Or what can you see during your stay in this special part of France...
Brittany is without question the most varied region of France. Combine the longest coastline in France with an inland area which in the space of a few kms will go from lush farmland, to moors, lakes, forests and market towns and you feel like you have visited 5 countries instead of one area... But beyond that is the number of specific sites that a cyclist can easily reach over a week's cycletour - or if based in the centre of Brittany as with our campsite/gites in Gouarec- there are many that are an easy day-ride away. What follows is an ever growing blog of some of our favourite places to visit...
And now for something completely different...
If you were trying to think of the least likely thing to be found in the heart of the country in central Brittany you'd be hard pressed to beat the largest Bhuddist temple in France!
One of Brittany's forgotten cyclepaths
We're so lucky in Brittany, especially the centre, in having some lovely family-friendly cycling routes. The most famous is obviously the Nantes Brest canal cycle-path, but you can cycle the V6 from Morlaix to the canal, cycle down the Blavet to Lorient and so-on. But one very unusual cyclepath is usually forgotten and that's the wonderful Rigole d'Hilvern
When the Nantes-Brest canal was built one of the greatest challenges was to supply enough water to enable it to work with it's huge number of locks - 238 in all. One solution was to make artificial feeder rivers to critical points, and the most significant of these is the Rigole d'Hilvern.
A gentle cycle to yet more of Brittany's industial heritage
Perhaps the heart of rural Brittany might at first seem to be an odd place to locate an electricity museum, but in fact nothing could be more appropriate – because the museum is placed at the foot of the oldest Hydro-electricity plant in Brittany, and all just over an hour's ride from our holiday base at Gouarec.
10 km from our base in Gouarec - The Lake at Guerledan
If the Nantes-Brest canal is a thread of gold running through the heart of Brittany then the Lac de Guerledan is the jewel strung at its mid-point. This is by far the largest and prettiest lake in the whole of Brittany (which is 30% bigger than Wales). An artificial lake formed when the canal at Mur de Bretagne was dammed between 1923-30 and designed to produce both electricity and also water for the centre of Brittany – all within a very easy cycle ride of our base at Gouarec.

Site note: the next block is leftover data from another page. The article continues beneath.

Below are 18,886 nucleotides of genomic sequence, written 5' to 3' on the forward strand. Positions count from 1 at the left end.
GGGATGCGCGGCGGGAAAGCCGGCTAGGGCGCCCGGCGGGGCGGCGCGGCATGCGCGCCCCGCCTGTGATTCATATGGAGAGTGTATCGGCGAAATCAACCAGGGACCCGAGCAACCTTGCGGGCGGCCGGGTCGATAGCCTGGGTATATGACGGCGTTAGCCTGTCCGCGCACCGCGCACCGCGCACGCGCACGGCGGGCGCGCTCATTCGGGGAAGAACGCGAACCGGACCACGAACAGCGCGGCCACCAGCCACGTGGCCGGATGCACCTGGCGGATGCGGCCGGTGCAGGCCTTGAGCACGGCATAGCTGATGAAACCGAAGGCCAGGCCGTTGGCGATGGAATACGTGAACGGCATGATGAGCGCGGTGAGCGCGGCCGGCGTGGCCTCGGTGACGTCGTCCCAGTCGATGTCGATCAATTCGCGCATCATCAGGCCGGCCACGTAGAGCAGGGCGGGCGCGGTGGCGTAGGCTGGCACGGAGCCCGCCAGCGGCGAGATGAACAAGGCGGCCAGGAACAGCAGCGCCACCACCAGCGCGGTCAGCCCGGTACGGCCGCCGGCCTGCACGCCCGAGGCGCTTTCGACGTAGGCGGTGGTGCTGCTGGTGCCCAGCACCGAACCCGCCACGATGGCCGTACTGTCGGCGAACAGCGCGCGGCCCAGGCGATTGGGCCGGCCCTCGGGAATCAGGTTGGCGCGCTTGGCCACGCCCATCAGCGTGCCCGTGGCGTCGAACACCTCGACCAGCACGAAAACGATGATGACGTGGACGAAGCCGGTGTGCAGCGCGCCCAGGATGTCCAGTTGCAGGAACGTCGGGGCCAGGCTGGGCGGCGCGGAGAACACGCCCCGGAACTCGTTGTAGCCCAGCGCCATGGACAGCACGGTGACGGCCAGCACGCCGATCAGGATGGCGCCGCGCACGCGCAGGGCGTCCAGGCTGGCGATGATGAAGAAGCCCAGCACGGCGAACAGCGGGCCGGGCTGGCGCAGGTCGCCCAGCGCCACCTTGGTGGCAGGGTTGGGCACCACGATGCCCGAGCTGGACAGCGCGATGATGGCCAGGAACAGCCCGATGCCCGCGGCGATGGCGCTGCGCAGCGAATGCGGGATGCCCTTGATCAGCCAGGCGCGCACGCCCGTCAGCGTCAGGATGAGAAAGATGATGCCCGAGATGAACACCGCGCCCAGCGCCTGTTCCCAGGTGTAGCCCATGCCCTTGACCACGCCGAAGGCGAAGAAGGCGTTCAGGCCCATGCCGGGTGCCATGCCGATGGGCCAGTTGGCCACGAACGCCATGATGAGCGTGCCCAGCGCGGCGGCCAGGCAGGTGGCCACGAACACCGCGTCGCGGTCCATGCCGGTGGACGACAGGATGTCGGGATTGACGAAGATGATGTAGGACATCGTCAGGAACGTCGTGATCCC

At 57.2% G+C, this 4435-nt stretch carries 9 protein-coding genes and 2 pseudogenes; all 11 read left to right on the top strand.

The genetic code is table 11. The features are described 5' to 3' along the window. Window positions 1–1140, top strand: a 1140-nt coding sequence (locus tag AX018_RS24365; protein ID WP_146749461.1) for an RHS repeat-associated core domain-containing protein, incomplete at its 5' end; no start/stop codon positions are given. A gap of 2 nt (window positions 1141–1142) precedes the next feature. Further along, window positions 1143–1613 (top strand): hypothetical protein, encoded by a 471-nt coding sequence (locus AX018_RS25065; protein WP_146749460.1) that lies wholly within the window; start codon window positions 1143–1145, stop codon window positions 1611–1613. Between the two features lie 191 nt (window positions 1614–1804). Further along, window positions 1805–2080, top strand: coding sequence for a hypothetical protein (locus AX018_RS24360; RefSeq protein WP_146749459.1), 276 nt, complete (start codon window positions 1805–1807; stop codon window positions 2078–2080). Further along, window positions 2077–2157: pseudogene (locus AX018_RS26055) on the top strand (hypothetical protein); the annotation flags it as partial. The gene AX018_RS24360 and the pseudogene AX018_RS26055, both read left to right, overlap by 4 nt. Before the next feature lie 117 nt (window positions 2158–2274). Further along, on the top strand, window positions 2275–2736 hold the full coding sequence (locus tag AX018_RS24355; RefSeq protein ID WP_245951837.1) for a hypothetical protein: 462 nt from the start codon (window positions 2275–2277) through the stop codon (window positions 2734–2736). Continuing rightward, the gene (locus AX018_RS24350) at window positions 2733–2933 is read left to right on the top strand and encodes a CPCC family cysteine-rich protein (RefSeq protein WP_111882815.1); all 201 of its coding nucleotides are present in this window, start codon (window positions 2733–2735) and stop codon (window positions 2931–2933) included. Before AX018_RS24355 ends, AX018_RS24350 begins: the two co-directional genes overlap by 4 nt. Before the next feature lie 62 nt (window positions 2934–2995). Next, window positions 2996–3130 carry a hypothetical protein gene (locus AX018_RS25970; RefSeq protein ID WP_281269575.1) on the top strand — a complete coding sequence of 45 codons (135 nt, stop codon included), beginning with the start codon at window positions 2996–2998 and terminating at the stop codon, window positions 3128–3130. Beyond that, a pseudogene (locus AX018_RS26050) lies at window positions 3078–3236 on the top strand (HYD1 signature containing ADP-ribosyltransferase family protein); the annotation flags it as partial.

17c ironworks - the industrial heritage of Brittany.
Of all the remarkable sites within easy cycling distance of Gouarec, one of the most unusual and spectacular is the 17-20c industrial complex at Les Forges des Salles.
Now, at a time when the centre of Brittany is known mainly for its rural idyll it's hard to believe that in the past it had major industrial workings – and we are fortunate that one such centre remains and has been preserved and restored to give at least an idea of how different life in Brittany was 300 years ago.
The Narrow Gauge Railway at Gouarec.
Who could have imagined when we started our cycling holidays in 1989 that we'd have something like this on our doorstep... At one time much of rural France and the whole of Brittany was linked by the 'petit train' or 1m narrow-gauge railway. It's hard to believe that thousands of km of track vanished, but at Gouarec a dedicated team of enthusiasts have managed to persuade the authorities to reopen the 3 km section between Bon Repos and Gouarec. See the Petit Train de Gouarec website here
l'Abbaye de Bon Repos
Just a 3 km cycle down the canal towpath from us is the Abbey at Bon Repos. When we first arrived in Brittany 27 years ago this was a complete ruin with even full grown trees springing up inside. In the last 15 years a third of it has been completely restored leaving the rest 'preserved' in a state of ruin, but very much tidied up and in a stunning setting.
5000 year old 'Allee Couvert' just 5 kms from Gouarec
The most famous Megalithic monuments in France are of course the 'Alignments' at Carnac which bring tourists in from all over the world. What is less well known is that Brittany is covered with many, many smaller sites, some of them (IMO) rather more interesting than the simple rows of stones at Carnac. We are lucky enough to have one of the most interesting right on our doorstep and those are the three covered tombs on top of the Liscuis ridge overlooking the Abbey at Bon Repos. Not only are they spectacular, they are also almost completely unknown and so even in summer you may find yourself alone at this magical spot.